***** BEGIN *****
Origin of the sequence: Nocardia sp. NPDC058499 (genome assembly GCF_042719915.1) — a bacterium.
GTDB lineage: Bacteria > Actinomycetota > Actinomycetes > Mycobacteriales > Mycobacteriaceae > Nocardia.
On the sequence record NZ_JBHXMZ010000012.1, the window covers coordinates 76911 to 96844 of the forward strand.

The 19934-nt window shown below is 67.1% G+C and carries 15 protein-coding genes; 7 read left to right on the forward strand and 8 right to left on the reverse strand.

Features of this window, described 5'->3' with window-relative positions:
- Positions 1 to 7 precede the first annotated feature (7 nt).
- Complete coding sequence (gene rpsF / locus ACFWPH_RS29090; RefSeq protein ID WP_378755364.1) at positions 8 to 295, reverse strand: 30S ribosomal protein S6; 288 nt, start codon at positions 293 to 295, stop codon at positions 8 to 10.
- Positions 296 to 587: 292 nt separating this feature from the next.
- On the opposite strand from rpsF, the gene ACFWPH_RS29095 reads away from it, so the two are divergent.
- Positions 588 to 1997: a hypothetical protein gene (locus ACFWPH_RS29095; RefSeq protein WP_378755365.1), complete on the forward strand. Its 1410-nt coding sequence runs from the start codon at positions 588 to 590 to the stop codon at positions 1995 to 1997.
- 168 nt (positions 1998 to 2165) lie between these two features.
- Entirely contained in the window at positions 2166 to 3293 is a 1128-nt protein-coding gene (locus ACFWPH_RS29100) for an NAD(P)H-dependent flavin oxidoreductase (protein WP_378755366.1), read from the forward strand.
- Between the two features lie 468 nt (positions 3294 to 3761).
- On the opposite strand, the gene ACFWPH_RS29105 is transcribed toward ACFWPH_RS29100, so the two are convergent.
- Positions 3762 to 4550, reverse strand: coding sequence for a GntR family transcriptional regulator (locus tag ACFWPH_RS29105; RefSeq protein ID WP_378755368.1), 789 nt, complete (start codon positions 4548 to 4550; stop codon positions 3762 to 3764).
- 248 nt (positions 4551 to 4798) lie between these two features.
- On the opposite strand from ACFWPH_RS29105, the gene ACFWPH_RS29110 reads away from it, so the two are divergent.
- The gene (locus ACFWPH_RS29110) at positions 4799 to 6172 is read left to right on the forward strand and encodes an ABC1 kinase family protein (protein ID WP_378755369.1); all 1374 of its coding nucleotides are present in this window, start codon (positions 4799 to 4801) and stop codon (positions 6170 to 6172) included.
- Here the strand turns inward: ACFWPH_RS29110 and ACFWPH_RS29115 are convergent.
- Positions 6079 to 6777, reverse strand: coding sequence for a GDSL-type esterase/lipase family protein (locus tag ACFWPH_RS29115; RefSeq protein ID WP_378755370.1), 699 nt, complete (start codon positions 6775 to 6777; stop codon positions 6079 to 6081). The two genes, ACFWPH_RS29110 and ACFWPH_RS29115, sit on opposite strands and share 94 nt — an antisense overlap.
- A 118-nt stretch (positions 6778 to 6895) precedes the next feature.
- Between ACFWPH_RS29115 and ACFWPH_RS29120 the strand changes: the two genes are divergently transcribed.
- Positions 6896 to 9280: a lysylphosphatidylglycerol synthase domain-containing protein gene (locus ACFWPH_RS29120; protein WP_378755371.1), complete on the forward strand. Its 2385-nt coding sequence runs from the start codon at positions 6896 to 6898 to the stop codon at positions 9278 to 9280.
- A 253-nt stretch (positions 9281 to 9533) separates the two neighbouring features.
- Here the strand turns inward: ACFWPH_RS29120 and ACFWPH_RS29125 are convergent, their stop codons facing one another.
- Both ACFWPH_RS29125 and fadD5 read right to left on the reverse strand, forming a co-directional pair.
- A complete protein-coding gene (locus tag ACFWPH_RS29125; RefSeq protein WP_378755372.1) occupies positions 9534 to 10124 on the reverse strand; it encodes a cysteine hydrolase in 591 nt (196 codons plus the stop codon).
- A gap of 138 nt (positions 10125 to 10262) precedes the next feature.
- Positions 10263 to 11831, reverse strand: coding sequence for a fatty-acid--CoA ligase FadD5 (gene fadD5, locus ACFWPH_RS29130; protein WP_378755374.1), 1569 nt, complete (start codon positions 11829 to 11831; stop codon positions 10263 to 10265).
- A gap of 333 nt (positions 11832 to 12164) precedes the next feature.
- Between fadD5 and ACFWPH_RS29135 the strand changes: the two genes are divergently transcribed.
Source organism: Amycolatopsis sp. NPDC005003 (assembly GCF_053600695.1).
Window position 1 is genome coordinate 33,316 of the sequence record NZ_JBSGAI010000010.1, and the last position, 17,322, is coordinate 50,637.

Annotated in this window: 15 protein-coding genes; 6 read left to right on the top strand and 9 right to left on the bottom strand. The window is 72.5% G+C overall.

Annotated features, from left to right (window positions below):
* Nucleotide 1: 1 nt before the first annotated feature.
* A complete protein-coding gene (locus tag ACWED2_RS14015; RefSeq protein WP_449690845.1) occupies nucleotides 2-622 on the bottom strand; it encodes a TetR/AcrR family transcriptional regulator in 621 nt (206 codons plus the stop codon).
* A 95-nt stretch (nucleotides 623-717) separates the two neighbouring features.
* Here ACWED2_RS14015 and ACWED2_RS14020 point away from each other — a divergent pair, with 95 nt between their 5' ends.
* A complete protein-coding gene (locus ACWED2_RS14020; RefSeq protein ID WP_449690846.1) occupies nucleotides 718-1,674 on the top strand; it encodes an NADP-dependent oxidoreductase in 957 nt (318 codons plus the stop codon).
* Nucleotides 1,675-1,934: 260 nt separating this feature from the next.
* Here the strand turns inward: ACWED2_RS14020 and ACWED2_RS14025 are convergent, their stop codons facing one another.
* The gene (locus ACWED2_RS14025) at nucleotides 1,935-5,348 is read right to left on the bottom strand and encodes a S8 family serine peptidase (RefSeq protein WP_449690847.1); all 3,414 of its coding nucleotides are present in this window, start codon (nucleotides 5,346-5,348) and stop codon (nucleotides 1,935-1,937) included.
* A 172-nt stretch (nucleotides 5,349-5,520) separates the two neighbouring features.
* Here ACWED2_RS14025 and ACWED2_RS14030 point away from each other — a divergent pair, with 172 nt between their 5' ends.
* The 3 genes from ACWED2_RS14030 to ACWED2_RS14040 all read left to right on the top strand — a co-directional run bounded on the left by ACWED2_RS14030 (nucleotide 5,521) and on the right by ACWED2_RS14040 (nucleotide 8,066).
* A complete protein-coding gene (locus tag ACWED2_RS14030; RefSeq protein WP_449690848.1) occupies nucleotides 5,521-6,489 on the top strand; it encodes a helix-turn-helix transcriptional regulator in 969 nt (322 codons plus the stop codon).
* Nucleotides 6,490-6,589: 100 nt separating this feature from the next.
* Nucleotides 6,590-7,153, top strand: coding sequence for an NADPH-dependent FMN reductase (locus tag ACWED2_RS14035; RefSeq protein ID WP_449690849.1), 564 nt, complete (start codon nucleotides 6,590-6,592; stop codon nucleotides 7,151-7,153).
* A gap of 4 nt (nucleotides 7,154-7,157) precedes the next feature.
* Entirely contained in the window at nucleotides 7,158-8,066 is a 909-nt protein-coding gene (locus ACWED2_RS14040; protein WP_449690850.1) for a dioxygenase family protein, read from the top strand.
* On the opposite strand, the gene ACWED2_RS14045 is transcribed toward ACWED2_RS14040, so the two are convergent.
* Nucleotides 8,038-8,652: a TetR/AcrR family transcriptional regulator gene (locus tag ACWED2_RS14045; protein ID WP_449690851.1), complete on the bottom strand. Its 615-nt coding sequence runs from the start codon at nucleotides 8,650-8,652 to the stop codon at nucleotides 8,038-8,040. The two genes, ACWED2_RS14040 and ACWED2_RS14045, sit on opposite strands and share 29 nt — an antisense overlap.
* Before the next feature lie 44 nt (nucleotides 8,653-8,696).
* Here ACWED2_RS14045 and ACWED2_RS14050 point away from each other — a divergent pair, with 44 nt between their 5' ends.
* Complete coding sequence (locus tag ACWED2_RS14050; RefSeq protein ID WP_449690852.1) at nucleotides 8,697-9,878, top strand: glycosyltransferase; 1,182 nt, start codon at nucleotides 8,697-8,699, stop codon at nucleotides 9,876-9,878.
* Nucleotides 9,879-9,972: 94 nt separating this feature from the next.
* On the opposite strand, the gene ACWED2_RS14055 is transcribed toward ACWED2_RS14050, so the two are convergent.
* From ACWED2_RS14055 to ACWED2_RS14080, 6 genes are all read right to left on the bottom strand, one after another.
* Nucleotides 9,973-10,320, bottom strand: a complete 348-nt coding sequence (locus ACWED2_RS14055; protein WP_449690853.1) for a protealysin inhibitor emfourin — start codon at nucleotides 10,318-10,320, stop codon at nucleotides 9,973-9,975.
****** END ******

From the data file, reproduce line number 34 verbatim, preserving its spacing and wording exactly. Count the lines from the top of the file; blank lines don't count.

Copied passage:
Annotated in this window: 15 protein-coding genes; 6 read left to right on the top strand and 9 right to left on the bottom strand. The window is 72.5% G+C overall.